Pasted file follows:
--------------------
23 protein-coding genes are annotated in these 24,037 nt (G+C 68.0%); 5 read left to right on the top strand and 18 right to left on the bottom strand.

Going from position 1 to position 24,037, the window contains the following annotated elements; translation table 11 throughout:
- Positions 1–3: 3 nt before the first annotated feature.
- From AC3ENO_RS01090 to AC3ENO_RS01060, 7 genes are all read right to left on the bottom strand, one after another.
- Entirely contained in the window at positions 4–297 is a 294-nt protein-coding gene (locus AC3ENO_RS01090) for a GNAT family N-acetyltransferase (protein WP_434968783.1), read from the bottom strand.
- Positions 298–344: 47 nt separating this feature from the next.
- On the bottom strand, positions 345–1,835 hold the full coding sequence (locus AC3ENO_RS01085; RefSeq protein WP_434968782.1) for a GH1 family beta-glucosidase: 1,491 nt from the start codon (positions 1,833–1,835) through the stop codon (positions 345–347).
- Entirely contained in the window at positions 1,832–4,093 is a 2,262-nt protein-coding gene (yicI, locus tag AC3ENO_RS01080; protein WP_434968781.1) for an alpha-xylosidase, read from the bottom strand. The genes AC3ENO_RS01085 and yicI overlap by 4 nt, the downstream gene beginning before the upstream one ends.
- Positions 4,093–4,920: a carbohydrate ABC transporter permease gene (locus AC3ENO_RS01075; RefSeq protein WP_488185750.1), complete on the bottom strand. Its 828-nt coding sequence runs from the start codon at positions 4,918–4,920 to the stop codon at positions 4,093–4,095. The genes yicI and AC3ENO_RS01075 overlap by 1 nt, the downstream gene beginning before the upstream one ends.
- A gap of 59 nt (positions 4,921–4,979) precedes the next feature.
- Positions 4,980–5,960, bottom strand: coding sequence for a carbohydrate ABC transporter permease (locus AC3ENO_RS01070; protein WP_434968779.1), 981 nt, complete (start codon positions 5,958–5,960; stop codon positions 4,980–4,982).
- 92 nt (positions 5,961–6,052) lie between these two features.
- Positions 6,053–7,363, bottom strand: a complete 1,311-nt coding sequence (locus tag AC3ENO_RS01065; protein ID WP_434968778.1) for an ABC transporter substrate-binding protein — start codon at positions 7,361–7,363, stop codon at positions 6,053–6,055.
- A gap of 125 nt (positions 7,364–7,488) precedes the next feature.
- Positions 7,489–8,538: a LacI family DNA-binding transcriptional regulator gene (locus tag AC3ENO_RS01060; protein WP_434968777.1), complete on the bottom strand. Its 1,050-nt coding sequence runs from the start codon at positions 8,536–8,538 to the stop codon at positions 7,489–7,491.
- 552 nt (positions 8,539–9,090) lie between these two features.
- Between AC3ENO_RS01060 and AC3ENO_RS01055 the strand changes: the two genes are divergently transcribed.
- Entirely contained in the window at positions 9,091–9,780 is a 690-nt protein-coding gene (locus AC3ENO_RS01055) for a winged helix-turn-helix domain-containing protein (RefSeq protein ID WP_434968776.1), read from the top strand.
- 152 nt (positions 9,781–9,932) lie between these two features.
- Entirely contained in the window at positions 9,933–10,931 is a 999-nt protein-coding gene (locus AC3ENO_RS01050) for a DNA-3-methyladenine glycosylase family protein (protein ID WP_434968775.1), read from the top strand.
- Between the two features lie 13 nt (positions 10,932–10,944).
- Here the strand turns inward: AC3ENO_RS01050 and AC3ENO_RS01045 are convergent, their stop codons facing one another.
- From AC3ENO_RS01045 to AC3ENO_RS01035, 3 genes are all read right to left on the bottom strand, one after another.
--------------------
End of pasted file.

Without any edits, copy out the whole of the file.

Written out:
23 protein-coding genes are annotated in these 24,037 nt (G+C 68.0%); 5 read left to right on the top strand and 18 right to left on the bottom strand.

Going from position 1 to position 24,037, the window contains the following annotated elements; translation table 11 throughout:
- Positions 1–3: 3 nt before the first annotated feature.
- From AC3ENO_RS01090 to AC3ENO_RS01060, 7 genes are all read right to left on the bottom strand, one after another.
- Entirely contained in the window at positions 4–297 is a 294-nt protein-coding gene (locus AC3ENO_RS01090) for a GNAT family N-acetyltransferase (protein WP_434968783.1), read from the bottom strand.
- Positions 298–344: 47 nt separating this feature from the next.
- On the bottom strand, positions 345–1,835 hold the full coding sequence (locus AC3ENO_RS01085; RefSeq protein WP_434968782.1) for a GH1 family beta-glucosidase: 1,491 nt from the start codon (positions 1,833–1,835) through the stop codon (positions 345–347).
- Entirely contained in the window at positions 1,832–4,093 is a 2,262-nt protein-coding gene (yicI, locus tag AC3ENO_RS01080; protein WP_434968781.1) for an alpha-xylosidase, read from the bottom strand. The genes AC3ENO_RS01085 and yicI overlap by 4 nt, the downstream gene beginning before the upstream one ends.
- Positions 4,093–4,920: a carbohydrate ABC transporter permease gene (locus AC3ENO_RS01075; RefSeq protein WP_488185750.1), complete on the bottom strand. Its 828-nt coding sequence runs from the start codon at positions 4,918–4,920 to the stop codon at positions 4,093–4,095. The genes yicI and AC3ENO_RS01075 overlap by 1 nt, the downstream gene beginning before the upstream one ends.
- A gap of 59 nt (positions 4,921–4,979) precedes the next feature.
- Positions 4,980–5,960, bottom strand: coding sequence for a carbohydrate ABC transporter permease (locus AC3ENO_RS01070; protein WP_434968779.1), 981 nt, complete (start codon positions 5,958–5,960; stop codon positions 4,980–4,982).
- 92 nt (positions 5,961–6,052) lie between these two features.
- Positions 6,053–7,363, bottom strand: a complete 1,311-nt coding sequence (locus tag AC3ENO_RS01065; protein ID WP_434968778.1) for an ABC transporter substrate-binding protein — start codon at positions 7,361–7,363, stop codon at positions 6,053–6,055.
- A gap of 125 nt (positions 7,364–7,488) precedes the next feature.
- Positions 7,489–8,538: a LacI family DNA-binding transcriptional regulator gene (locus tag AC3ENO_RS01060; protein WP_434968777.1), complete on the bottom strand. Its 1,050-nt coding sequence runs from the start codon at positions 8,536–8,538 to the stop codon at positions 7,489–7,491.
- 552 nt (positions 8,539–9,090) lie between these two features.
- Between AC3ENO_RS01060 and AC3ENO_RS01055 the strand changes: the two genes are divergently transcribed.
- Entirely contained in the window at positions 9,091–9,780 is a 690-nt protein-coding gene (locus AC3ENO_RS01055) for a winged helix-turn-helix domain-containing protein (RefSeq protein ID WP_434968776.1), read from the top strand.
- 152 nt (positions 9,781–9,932) lie between these two features.
- Entirely contained in the window at positions 9,933–10,931 is a 999-nt protein-coding gene (locus AC3ENO_RS01050) for a DNA-3-methyladenine glycosylase family protein (protein ID WP_434968775.1), read from the top strand.
- Between the two features lie 13 nt (positions 10,932–10,944).
- Here the strand turns inward: AC3ENO_RS01050 and AC3ENO_RS01045 are convergent, their stop codons facing one another.
- From AC3ENO_RS01045 to AC3ENO_RS01035, 3 genes are all read right to left on the bottom strand, one after another.